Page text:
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others work so kids can
7Tl he men in blue took the fleld a
before eametime.
I Itwas
plate umpire was wearing the usual
proJection from the wild pitch or
missed catch: a face mask, an under-
shirt hest
prctectoi shin guards and
can bnly assume because I didn't
ask-the all-important sports "cup."
The field umps had it easy
.Wednesday night strolling back and
forth to get in position to make ihe
bas calls: Ther was no breeze in the
field butmoving around beats s\.veat-
g like a rain forest while squatting
behind a lO-year-old catcher.
Blue, as the home plate.ump was
affectionately called by the growing
chotus ofparents, approached the
official scorekeeper and confidqd he
would occasionally be checking
with her on the ball and strik
count. Scorekeep, a teacher used to
multi-tasking, appreciated the
heads-up and didn't reveal t}rat
seVeral coaches had already
approached her about kepirg tabs
on the count. It seems coahes get
worried when umps ask for help.
Blue didn't mention'it but he's
also a little hard ofhearing, a
welcome trait in his line of work.
But his eyes ar.e god, never mind
te "I've seeri bettei eyes on a pota-
to" catcall waiting to be dossed out
by the Dad sitting near Scorekeep.
Not all umps wanthelp or are
secure enoqgh to ask. It's an umpire
thing. But this blue is nothing if not
secure. He has seen a lot oflittle
League from behind the plate and
the field and you can sense the dish
is hls favorite position. He can an-
dle the occasional foul tip into the'
fae mask or a passed ball bouncing
offthat all-imporfant sports cup.
Bending over t brush the dirt off
the plate is not as easy a. it looks, es-
pecially ifyou have had both ktees
surgically replaced, but at home
some people are, well, at home.
Before Blue arrivd, the parents
were in full force preparing the .
fleld and the players. Dan was
raking and wtering, Lauren was
Iaying dowrithe chalk lines and
somebody over there in the dugout
was getting out the gear.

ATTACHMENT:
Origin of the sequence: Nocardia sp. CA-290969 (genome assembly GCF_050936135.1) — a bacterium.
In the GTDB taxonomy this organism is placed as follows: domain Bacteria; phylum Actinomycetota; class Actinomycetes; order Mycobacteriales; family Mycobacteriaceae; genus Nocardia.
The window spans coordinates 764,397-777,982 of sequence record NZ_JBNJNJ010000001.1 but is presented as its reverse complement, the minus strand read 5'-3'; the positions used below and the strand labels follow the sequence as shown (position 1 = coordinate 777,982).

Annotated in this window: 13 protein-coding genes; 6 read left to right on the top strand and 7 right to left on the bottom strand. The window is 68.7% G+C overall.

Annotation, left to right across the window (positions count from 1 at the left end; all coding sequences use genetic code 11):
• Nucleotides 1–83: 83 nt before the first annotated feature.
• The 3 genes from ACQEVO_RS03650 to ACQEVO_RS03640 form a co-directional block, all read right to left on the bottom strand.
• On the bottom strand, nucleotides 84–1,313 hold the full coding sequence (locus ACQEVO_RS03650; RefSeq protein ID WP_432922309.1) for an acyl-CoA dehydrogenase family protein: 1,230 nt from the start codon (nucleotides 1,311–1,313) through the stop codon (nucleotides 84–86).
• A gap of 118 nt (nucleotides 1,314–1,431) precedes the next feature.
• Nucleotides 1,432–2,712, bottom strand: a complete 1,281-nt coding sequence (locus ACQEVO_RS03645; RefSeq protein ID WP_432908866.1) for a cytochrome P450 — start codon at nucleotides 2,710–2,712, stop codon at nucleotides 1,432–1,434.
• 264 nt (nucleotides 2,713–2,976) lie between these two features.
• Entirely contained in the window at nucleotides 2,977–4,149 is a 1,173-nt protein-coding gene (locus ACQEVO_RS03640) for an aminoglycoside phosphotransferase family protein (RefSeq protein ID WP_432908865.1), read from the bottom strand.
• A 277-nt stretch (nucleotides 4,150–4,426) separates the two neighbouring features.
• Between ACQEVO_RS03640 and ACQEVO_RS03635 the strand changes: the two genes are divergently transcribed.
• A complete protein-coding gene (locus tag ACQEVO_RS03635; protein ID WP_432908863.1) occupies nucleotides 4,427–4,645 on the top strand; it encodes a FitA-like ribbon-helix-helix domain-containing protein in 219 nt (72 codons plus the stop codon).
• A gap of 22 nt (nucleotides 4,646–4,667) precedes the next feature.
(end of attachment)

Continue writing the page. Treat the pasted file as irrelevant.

Coaches led calisthenics and hit
grounders. They pitched in the
cages and tossed high flies in the
ouffield. There were pre-gam pep
talks and rvarnings to tie your shoes
nd pay atterition. They were work-
ing so kids could play.
coaches and.umPires I
I teachers, motivators, com-
petitors and, above all, parents.
They are baseball men and-women
Iike their brethren in the big leagues
but at this level they are doing what
they do because their kids, or in the
case of Blue, tleir grandchildreri,
like to play the game ofbaseball.
Blue, my South Davis friend Phil
Schou, is a 67-year-old baseball nut.
He's one of thosg guys ltith notches
on his glove taling all of the mqjor
league parks where he's seen a
game. According to his son, he
would have playd professional
baseball except he was slow as a ,;..
turtle and couldn't throw or hit. Bit
he always knew the rules and '
always has been
umpire at hei't.
To him, the other Blue dads out .
there, the coaches and eeryone
who works so kids can play: thanli.
Little Iague playoffs are here and
it will be a fun few weeks. Comeby )i
and sitinthe stands amongyour
frild' ;d ;ht"* *"ri"ip r.".je.
trac,k ofballs and strikes. Ifyouhav. e.
an all-important sports cup, throw it
your tunk in case you are called un
to fillinbehind.the plate andyou need
to don the uniform of the blue. ,
Of course if Phil's around, tliere
will be no need to fill in. Jit sit
back and e4ioY the sho*. *t"t Otl,
ersonal View: Happy
day to my best friend. In typical great
mom fashion, she's driving the kids to
a field tripinthe Gold Countyand is
scheduld to be back for tonight's
; .
Who says I can't plail'
greatbirthdaycelebration? .
is a Soath ,).r::.
Davis resident; his column appeays ,
every othet week Reach him at ...",,.'